For example, she refused to let her children wear the blessed accessories that the queen mother obtained from a Buddhist pagoda. She let her children go to the pagodas, but only on major Buddhist celebratory occasions.

Besides, she and her children spent a lot of time in Dalat, a holiday town 800KM away from the palace in Huế. Most of the time, she communicated with her children in French as a habit, a language that her mother-in-law didn’t understand.

A 1937 newspaper featuring an interview with Empress Nam Phương, in which she claimed to read books in the French language only
Image credit: Hình Ảnh Việt Nam

Before you jump to the conclusion that Nam Phương was being a snob and trying to alienate her mother-in-law by speaking a foreign language, here’s some information for you. Back in the 1930s, French influence in Vietnam, which was then divided into Cochinchina (southern) and Tonkin (northern), was enormous. Most students at public schools, if not all, were educated in French at a young age. 

The French language was so widely used that a great number of Vietnamese vocabulary was borrowed from French. Switching from Vietnamese to French in a conversation was a norm in the day and had nothing to do with patriotism.  

The relationship between the queen mother and her modern daughter-in-law was rarely smooth-sailing. Therefore, she was very glad when her son brought home a second bride – Bùi Mộng Điệp.

Lady Bùi Mộng Điệp
Image credit: Nhạc Xưa

After his abdication on August 25th 1945, Emperor Bảo Đại had an affair with Lady Bùi Mộng Điệp, a Buddhist from northern Vietnam. Even though an official wedding between these two never took place, Lady Bùi Mộng Điệp was recognized and favored by the royal family. She was known to be very respectful and resourceful in organizing Buddhist-themed public events in the palace.

The relationship between the empress and her emperor slowly fell apart. 

Separation from the emperor and a lonely life in France

Image adapted from: Hình Ảnh Việt Nam

Empress Nam Phương had five children with Vietnam’s last emperor, whom she brought with her to France in 1947. They were Crown Prince Nguyễn Phúc Bảo Long, Lady Phương Mai, Lady Phương Liên, Lady Phương Dung, and Prince Nguyễn Phúc Bảo Thắng.

The royal family resided in the castle Thorenc in Cannes, a property of the empress’ family. Sometimes, the emperor travelled to France to visit them. 

Image adapted from: Hình Ảnh Việt Nam

Her daily activities as an ordinary citizen included playing the piano, reading, gardening, and playing with her dogs. 

The former empress was widely praised for her propriety and ethical values. Even when she was estranged from her husband and living in a modern country, she was never reported seeing or dancing with any man.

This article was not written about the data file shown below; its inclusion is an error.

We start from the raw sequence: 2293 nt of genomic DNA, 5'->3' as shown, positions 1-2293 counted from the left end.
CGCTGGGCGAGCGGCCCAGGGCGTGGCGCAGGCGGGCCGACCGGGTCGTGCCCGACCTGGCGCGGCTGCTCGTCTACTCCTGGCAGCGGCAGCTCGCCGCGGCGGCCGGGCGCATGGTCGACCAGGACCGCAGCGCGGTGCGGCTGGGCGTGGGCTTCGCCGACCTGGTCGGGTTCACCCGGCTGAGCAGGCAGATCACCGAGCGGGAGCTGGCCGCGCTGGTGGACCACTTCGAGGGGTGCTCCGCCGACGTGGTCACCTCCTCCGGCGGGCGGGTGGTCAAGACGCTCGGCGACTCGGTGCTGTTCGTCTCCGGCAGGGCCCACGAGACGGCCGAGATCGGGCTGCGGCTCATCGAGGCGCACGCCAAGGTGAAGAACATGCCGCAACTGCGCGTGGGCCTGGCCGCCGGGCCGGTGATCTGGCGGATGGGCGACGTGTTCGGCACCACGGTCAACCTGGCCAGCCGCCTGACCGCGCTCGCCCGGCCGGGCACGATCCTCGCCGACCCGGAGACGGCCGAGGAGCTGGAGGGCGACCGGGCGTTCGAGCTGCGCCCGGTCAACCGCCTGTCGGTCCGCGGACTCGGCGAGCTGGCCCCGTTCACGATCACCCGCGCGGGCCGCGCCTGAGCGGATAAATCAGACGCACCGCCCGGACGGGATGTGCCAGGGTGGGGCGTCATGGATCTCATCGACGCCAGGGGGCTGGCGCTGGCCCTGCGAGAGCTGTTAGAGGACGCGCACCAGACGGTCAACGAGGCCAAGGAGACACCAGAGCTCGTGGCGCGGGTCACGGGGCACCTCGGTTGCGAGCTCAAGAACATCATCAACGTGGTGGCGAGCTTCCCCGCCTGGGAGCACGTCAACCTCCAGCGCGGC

After her kids had grown up and moved to other provinces, the empress also moved out. She relocated to the castle Domain de la Perche in Chabrignac, Corrèze, Nouvelle-Aquitaine, where she lived in a house of 32 rooms surrounded by rising oaks.

Even though she was just an ordinary citizen in France at the time, she was an ultra-rich citizen.

She inherited lots of real estate from her father, which included a big apartment building at Neuilly and one at the Opera Boulevard, as well as properties across Europe such as Maroc and Congo.

In the last years of her life, she expressed her wish to have her body buried in Dalat, near her parents’ tombs, but her children didn’t agree with that. 

Image credit: Dân Sài Gòn

The former empress lived in the castle with two maids, and her children only visited her during summers. In the early 1960s, she suffered from a heart disease, which triggered breathing difficulties.

On 14th September 1963, she had a shower after walking in the sun. Immediately, she had a high fever and couldn’t breathe. The nearest hospital was very far away, so her maids rushed to find a doctor who was living in another village. 

When the doctor arrived, it was too late.

Image credit: Hình Ảnh Việt Nam

At 5PM the same day, the empress passed on at the age of 49, without any family members by her side.

Her funeral was carried out in such a quiet and simple manner that made it hard for the spectators to believe that the person lying in the coffin was a queen.  

Nam Phương is the last and probably the most unique empress in Vietnam’s history 

Even 58 years after her death, we’re still in awe looking at photos of her, which offer a rare glimpse into life in the royal palace before the monarchy came to an end. Aside from her beauty, education, and fashion choices, the last empress was unique in many ways. 

Being favored was one thing – but to have the confidence to lead a completely different lifestyle and uphold the values that she cherished is an attitude that we can all learn from, no matter which era we’re living in.

There were many empresses and concubines in Vietnam’s history that we have yet to learn about in depth, given the lack of both visual and written information about them. Many of them had probably led more impressive lives than Empress Nam Phương. 

Hopefully, we can collect, curate, and bring you more in-depth stories about Vietnamese historical figures.

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Cover image adapted from: Ảnh Xưa and Wikipedia